Letters to the Editor

Fox News is not news

Dear Editor:

With regards to Matthew White’s Wednesday column praising FOX News, I must disagree.ÿFirst of all, allow me to state that I firmly believe the 24-hour news media is one of the worst things domestically that has ever happened to this country. I definitely advocate being informed instead of ignorant, but I have never understood how anyone could be so entertained by 24-hour news that they become obsessed with it.

Believe me, there are better things in life than politics. Take Sean Hannity, for example. The man wakes up to do a political radio show, goes home to write political books and then in the evening hosts a political TV show. Simply put, people like Mr. Hannity need to get a life.

With regards to Mr. White’s argument that FOX News is not biased – with a lineup of Steve Doocy, Brit Hume, John Gibson, Neil Cavuto, Bill O’Reilly and Sean Hannity, all of whom are conservatives – I would beg to differ.ÿThe final proof I needed of their bias was their “report” on how Barack Obama was brought up as an Islamic extremist, prompting one caller to claim he would rather have a Muslim in the White House than Hillary Clinton, because “we know what the Muslims are up to.”ÿI was finally convinced that FOX News is not about journalism, but instead about opinions and agendas.

Fortunately for people like me who are not obsessed with politics and instead enjoy stepping back and poking fun of it all, I will forever be grateful to a comedy god named Jon Stewart for satirizing some of the clowns at FOX, such as Cavuto’s ridiculous use of a question mark, O’Reilly’s egotism, Hannity’s anger and Doocy’s funny name.ÿAnd, as Stewart once said, “FOX News – they decide!”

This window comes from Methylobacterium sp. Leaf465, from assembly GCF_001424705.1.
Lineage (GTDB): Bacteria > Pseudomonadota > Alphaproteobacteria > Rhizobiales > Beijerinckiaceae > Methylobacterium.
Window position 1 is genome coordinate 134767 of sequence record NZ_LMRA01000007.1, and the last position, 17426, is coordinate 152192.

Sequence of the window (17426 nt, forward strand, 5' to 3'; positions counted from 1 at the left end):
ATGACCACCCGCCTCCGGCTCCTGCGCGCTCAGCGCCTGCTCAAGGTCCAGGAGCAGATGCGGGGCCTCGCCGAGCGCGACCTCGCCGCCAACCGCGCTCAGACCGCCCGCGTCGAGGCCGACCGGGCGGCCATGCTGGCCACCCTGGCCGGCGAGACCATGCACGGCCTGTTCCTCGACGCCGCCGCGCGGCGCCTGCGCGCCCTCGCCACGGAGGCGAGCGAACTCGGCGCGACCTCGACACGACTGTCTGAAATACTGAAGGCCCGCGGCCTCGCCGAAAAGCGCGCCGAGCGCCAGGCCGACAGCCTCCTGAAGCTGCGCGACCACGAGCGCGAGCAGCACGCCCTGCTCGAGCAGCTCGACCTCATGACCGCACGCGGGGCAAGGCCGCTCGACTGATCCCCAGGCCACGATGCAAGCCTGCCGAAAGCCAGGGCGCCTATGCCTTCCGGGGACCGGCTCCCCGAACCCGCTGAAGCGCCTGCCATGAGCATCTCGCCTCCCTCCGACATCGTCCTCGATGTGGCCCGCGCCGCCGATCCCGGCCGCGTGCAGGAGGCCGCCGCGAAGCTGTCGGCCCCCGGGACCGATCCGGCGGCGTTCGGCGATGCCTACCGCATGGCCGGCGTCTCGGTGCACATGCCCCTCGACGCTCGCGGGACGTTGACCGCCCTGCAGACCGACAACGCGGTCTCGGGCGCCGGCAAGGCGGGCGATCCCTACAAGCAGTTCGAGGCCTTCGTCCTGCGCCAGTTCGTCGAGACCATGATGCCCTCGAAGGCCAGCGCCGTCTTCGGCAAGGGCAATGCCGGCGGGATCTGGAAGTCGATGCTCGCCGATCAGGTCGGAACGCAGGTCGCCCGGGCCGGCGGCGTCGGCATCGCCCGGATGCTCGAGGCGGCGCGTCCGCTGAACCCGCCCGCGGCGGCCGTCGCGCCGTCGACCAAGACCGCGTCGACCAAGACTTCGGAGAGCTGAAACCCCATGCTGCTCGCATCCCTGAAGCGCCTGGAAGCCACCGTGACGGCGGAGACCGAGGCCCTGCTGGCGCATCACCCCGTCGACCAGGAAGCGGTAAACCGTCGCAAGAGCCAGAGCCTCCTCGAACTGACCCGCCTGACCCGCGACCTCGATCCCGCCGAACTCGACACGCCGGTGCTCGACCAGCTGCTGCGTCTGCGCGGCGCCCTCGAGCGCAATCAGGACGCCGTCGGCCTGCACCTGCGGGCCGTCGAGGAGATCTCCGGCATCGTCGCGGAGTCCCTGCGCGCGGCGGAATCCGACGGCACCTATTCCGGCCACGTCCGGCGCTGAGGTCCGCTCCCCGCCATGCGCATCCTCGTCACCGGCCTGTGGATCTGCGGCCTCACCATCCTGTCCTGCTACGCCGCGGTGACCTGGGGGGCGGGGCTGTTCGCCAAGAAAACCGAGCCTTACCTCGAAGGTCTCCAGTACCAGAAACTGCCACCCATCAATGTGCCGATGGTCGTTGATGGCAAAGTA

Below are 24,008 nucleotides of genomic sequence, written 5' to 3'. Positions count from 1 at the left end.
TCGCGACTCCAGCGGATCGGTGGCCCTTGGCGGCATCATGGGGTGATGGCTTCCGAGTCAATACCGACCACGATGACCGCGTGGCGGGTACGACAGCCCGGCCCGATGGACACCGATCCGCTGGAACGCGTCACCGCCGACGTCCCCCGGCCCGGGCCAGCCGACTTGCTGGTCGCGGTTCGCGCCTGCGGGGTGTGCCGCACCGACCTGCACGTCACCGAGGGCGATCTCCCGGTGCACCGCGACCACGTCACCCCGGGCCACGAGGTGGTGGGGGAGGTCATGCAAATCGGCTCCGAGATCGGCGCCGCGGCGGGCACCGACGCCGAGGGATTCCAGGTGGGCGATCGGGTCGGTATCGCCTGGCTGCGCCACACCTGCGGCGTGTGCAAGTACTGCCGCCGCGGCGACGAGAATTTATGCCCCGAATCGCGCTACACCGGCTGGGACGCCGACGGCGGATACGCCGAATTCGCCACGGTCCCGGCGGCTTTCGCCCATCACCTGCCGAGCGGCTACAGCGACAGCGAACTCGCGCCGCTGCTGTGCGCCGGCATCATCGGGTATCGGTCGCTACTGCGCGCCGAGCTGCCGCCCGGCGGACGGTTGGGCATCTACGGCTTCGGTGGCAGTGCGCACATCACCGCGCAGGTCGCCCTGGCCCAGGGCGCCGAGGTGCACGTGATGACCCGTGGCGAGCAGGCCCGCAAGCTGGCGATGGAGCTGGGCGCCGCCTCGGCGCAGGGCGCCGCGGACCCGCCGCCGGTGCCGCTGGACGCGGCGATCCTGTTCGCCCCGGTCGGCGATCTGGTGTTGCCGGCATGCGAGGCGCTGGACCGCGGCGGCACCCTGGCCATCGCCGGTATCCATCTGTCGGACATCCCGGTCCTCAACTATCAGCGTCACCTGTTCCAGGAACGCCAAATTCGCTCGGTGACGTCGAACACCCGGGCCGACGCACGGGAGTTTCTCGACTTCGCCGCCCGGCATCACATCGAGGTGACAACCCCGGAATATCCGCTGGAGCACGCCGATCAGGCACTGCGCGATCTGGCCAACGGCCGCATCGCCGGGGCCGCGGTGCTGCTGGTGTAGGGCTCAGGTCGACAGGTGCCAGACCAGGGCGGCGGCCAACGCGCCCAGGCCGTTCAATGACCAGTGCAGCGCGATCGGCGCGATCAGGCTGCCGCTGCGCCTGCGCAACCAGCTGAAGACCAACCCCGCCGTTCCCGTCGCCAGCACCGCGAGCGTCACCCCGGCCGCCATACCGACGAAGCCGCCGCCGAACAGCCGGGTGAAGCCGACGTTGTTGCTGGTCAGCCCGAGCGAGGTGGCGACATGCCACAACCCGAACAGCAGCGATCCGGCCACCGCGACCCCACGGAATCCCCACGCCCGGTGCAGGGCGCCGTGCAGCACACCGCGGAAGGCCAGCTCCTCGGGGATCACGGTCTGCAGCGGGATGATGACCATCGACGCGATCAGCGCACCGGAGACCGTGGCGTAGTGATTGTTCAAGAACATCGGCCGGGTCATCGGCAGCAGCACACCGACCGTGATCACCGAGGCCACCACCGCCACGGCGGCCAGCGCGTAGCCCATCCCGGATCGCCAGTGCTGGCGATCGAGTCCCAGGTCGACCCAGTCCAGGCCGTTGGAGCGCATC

Christian Kallio

Integrated social studies, theatre major

Homefield advantage not enough for provost

Dear Editor:

I was interested to read the editorial concerning the search for a new provost, published in last Monday’s Stater.ÿ

While I realize that space is at a premium, the topic seemed to me to be of extreme importance to the whole Kent State community. Therefore I was disappointed at what I consider to be the uneven way you described the strengths and weaknesses of the candidates.ÿ

For one candidate you chose to point out as a weakness the fact that “Nothing stuck out about(her),” having indicated to readers her impressive resume, several achievements, her experience as Provost and a desire to involve non-traditional students (Kent has more than a few) and emphasize distance learning. ÿ

For another candidate you found his apparent support for the plus/minus grading scheme (still being worked through the system, and arguably not fully tested) as grounds for rebuke and certainly a factor to outweigh all other attributes. These you indicated, included having built “a major research enterprise.”

For another you seemed to downplay his idea of connecting students with faculty, improving retention and degree programs, using his experience as provost and emphasizing diversity. But you fed readers with bare details of a vote of no confidence.

And for the front-runner you seemed to present as of little consequence a lack of ideas about diversity at Kent (perhaps one of our biggest and most urgent challenges), and present as a bonus his current position as part of the administrative food chain. ÿ

Certainly Kent State hardly needs to be swept clean by a couple of new brooms, but there are more than enough crumbs remaining which need to be addressed and redressed!ÿ Who could/would do that?

Geoff Broadhead

Professor, School of Exercise, Leisure and Sport